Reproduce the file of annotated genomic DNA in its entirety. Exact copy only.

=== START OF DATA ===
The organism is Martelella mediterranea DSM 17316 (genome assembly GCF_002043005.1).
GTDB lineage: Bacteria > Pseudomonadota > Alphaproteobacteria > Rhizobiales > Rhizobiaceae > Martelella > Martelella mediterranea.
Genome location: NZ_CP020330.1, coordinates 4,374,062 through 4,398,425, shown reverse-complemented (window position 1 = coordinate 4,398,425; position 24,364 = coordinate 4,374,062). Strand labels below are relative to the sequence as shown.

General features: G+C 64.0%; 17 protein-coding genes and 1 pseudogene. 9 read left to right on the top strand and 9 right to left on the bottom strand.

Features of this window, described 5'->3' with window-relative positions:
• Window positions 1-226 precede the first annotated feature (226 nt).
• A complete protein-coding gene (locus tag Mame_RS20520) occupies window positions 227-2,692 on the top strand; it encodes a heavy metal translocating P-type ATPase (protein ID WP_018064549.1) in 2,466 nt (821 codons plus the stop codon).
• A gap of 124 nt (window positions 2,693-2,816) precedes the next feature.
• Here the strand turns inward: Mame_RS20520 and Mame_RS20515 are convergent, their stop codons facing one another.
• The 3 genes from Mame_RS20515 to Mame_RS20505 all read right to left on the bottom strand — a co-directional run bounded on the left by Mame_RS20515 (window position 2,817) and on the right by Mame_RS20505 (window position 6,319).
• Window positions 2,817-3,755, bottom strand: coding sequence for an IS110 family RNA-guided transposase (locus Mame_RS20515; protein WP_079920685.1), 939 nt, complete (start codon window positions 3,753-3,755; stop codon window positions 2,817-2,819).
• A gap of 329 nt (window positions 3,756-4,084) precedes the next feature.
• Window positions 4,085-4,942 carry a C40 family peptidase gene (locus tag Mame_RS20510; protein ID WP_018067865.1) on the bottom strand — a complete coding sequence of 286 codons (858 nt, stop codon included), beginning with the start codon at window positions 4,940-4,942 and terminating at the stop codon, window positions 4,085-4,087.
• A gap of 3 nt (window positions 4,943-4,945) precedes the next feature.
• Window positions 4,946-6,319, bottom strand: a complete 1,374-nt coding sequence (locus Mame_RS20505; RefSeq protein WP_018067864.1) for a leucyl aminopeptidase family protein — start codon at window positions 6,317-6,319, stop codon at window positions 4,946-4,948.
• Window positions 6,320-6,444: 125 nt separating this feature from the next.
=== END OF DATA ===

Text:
The organism is Martelella mediterranea DSM 17316 (genome assembly GCF_002043005.1).
GTDB lineage: Bacteria > Pseudomonadota > Alphaproteobacteria > Rhizobiales > Rhizobiaceae > Martelella > Martelella mediterranea.
Genome location: NZ_CP020330.1, coordinates 4,374,062 through 4,398,425, shown reverse-complemented (window position 1 = coordinate 4,398,425; position 24,364 = coordinate 4,374,062). Strand labels below are relative to the sequence as shown.

General features: G+C 64.0%; 17 protein-coding genes and 1 pseudogene. 9 read left to right on the top strand and 9 right to left on the bottom strand.

Features of this window, described 5'->3' with window-relative positions:
• Window positions 1-226 precede the first annotated feature (226 nt).
• A complete protein-coding gene (locus tag Mame_RS20520) occupies window positions 227-2,692 on the top strand; it encodes a heavy metal translocating P-type ATPase (protein ID WP_018064549.1) in 2,466 nt (821 codons plus the stop codon).
• A gap of 124 nt (window positions 2,693-2,816) precedes the next feature.
• Here the strand turns inward: Mame_RS20520 and Mame_RS20515 are convergent, their stop codons facing one another.
• The 3 genes from Mame_RS20515 to Mame_RS20505 all read right to left on the bottom strand — a co-directional run bounded on the left by Mame_RS20515 (window position 2,817) and on the right by Mame_RS20505 (window position 6,319).
• Window positions 2,817-3,755, bottom strand: coding sequence for an IS110 family RNA-guided transposase (locus Mame_RS20515; protein WP_079920685.1), 939 nt, complete (start codon window positions 3,753-3,755; stop codon window positions 2,817-2,819).
• A gap of 329 nt (window positions 3,756-4,084) precedes the next feature.
• Window positions 4,085-4,942 carry a C40 family peptidase gene (locus tag Mame_RS20510; protein ID WP_018067865.1) on the bottom strand — a complete coding sequence of 286 codons (858 nt, stop codon included), beginning with the start codon at window positions 4,940-4,942 and terminating at the stop codon, window positions 4,085-4,087.
• A gap of 3 nt (window positions 4,943-4,945) precedes the next feature.
• Window positions 4,946-6,319, bottom strand: a complete 1,374-nt coding sequence (locus Mame_RS20505; RefSeq protein WP_018067864.1) for a leucyl aminopeptidase family protein — start codon at window positions 6,317-6,319, stop codon at window positions 4,946-4,948.
• Window positions 6,320-6,444: 125 nt separating this feature from the next.